Amazon users who post or who commission agents to post fake reviews are now more likely to face legal action by Amazon as the company has so far this year issued more than 1000 law suites against both users and vendors for posting fake or manipulated online reviews.
As some Amazon sellers offer refunds and discounts in exchange for good reviews, the UK Competition and Markets Authority has recently published its investigation into online reviews following complaints about fake reviews being posted onto review sites, negative reviews not being published and businesses paying for endorsements in blogs and other online articles without this being made clear to consumers.
Following the investigation, in April 2016 the Authority wrote to more than 50 marketing companies, businesses that use the services of marketing companies and publishers of online articles and blogs, to warn them that helping to arrange or publish advertising or other marketing that is not clearly distinguishable from the opinion of a journalist or blogger may result in them breaking the law.
Businesses that mislead consumers may be in breach of the Consumer Protection from Unfair Trading Regulations 2008. The UK Competition and Markets Authority has also issued advice to businesses whose products are being reviewed that they could be breaking the law if they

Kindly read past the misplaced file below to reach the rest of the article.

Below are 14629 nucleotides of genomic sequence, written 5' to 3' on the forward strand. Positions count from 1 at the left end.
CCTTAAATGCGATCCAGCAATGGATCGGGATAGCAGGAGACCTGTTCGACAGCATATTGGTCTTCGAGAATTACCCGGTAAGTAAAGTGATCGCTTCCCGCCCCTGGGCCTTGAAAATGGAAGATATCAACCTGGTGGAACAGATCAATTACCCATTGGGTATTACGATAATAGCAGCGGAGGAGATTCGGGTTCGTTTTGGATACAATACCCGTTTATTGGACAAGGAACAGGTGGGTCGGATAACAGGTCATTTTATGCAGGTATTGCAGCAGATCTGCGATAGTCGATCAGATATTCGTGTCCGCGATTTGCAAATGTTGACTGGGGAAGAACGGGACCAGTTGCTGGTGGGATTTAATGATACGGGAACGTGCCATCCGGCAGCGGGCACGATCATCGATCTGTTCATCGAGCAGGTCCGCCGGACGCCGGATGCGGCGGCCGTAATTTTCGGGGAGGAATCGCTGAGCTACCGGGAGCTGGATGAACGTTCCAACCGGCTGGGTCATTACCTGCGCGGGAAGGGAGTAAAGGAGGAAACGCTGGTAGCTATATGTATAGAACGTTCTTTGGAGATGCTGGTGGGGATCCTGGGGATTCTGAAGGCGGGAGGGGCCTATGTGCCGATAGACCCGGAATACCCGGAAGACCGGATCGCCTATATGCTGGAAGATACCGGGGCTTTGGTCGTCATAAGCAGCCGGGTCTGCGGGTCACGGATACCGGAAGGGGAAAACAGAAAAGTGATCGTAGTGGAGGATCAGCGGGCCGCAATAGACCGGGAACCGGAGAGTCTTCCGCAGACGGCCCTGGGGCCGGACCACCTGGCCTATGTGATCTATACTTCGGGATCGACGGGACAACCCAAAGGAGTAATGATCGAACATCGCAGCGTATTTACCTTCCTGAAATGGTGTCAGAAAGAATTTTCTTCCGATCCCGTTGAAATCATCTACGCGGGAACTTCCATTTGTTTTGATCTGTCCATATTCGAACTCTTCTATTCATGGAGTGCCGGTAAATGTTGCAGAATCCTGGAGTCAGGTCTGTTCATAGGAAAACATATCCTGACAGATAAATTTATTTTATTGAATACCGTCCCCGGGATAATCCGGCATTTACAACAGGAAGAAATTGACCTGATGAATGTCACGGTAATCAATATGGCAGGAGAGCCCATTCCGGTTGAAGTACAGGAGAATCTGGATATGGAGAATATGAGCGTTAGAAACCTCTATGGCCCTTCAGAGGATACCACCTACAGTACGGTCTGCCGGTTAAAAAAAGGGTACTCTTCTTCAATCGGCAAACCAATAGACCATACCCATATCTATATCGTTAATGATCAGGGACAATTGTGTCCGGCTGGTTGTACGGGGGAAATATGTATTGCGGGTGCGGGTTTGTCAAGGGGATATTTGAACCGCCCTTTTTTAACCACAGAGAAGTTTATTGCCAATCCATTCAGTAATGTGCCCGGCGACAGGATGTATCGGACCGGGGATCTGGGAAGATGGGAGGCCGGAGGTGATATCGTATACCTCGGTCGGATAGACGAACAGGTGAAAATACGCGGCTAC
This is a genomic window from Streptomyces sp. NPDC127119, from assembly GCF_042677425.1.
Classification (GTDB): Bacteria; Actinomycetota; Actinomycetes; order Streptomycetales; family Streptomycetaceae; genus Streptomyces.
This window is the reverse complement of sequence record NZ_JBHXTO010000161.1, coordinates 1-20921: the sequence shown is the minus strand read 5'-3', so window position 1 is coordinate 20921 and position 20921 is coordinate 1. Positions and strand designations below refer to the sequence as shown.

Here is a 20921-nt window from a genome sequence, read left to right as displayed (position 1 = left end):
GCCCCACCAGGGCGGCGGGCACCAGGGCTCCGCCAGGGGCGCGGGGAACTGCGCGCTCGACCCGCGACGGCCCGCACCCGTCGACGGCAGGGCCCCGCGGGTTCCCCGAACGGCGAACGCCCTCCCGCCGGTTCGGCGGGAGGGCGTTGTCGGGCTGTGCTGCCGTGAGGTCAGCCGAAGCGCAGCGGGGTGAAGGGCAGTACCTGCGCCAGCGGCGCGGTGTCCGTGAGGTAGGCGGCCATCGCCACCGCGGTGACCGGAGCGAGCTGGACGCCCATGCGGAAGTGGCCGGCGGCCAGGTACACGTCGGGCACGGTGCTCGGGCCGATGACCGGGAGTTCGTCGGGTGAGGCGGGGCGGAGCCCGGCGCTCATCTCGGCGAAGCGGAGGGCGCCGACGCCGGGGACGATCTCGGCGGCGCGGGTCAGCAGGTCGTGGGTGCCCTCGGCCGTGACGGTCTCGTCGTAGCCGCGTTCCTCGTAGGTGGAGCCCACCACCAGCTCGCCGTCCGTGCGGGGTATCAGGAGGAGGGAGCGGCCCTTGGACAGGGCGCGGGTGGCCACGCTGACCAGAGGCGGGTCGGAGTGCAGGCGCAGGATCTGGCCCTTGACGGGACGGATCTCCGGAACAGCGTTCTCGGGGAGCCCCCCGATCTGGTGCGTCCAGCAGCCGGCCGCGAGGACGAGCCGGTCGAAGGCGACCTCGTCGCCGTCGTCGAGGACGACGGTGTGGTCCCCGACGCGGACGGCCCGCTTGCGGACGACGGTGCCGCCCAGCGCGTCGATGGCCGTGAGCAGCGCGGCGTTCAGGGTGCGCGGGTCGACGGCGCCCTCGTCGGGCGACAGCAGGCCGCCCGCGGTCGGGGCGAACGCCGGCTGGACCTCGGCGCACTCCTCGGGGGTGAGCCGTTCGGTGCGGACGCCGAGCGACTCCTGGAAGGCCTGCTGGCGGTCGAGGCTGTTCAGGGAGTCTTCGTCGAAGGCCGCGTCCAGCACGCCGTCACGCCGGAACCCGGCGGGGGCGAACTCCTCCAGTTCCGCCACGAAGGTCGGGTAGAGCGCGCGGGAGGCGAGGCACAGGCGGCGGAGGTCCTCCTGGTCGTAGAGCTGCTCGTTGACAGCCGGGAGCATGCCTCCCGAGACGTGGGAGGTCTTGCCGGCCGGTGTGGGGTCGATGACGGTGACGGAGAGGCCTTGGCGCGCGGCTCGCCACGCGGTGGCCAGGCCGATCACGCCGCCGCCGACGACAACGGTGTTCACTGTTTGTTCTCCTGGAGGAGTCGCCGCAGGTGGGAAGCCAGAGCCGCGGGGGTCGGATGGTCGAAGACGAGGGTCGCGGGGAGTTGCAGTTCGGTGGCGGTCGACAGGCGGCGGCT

- pretend to be a customer and write reviews about their own products
- commission third parties to write fake reviews
- offer inducements – money or gifts – to customers to write positive reviews their business
In the United States, Amazon has pushed forward with legal actions against vendors who it says manipulated its review system by offering unfair inducements in return for good reviews.
The topic of Amazon fake business and product reviews was the centre of the BBC Radio 4 consumer affair program You and Yours. Amazon specialist lawyer Yair Cohen discusses the latest developments below.